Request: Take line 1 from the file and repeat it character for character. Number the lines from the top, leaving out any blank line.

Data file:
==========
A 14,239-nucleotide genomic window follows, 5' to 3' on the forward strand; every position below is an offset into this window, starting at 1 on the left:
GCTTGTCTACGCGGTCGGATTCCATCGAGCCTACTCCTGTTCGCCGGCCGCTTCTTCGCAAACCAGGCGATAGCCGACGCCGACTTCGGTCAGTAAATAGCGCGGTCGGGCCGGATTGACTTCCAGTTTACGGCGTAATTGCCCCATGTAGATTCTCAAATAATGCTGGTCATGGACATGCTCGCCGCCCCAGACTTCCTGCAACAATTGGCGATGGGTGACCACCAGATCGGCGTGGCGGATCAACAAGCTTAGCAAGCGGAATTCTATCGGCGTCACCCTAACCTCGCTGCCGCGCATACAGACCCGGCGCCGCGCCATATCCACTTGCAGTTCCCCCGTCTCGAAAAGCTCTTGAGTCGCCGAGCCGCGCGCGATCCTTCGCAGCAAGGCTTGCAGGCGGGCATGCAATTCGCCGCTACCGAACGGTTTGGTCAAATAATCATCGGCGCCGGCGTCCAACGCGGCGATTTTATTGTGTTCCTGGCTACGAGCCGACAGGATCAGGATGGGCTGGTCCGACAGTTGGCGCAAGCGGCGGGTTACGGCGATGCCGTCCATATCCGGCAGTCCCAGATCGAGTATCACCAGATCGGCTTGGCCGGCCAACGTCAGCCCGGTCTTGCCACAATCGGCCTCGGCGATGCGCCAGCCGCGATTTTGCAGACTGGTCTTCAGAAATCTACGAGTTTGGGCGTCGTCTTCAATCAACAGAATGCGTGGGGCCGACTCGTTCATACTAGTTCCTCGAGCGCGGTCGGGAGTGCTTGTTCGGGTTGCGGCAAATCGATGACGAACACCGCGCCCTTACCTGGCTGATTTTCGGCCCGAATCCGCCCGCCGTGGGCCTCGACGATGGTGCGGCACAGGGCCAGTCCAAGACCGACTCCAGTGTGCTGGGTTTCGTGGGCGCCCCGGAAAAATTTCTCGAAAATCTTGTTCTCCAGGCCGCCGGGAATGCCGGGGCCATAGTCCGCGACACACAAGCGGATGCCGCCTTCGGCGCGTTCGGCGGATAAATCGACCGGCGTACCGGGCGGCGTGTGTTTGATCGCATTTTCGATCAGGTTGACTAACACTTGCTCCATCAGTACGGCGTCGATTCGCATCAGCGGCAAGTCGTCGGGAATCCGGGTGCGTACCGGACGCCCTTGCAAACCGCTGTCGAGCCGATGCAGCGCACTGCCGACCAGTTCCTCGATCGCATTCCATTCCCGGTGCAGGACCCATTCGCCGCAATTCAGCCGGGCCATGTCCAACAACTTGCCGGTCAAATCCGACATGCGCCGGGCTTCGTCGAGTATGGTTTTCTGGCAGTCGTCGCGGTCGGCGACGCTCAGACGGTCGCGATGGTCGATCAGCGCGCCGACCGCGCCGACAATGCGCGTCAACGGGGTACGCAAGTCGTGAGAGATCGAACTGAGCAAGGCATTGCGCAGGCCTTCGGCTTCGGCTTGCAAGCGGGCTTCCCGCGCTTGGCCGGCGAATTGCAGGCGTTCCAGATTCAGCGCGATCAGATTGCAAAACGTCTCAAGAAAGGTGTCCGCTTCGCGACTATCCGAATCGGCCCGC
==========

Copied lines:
A 14,239-nucleotide genomic window follows, 5' to 3' on the forward strand; every position below is an offset into this window, starting at 1 on the left: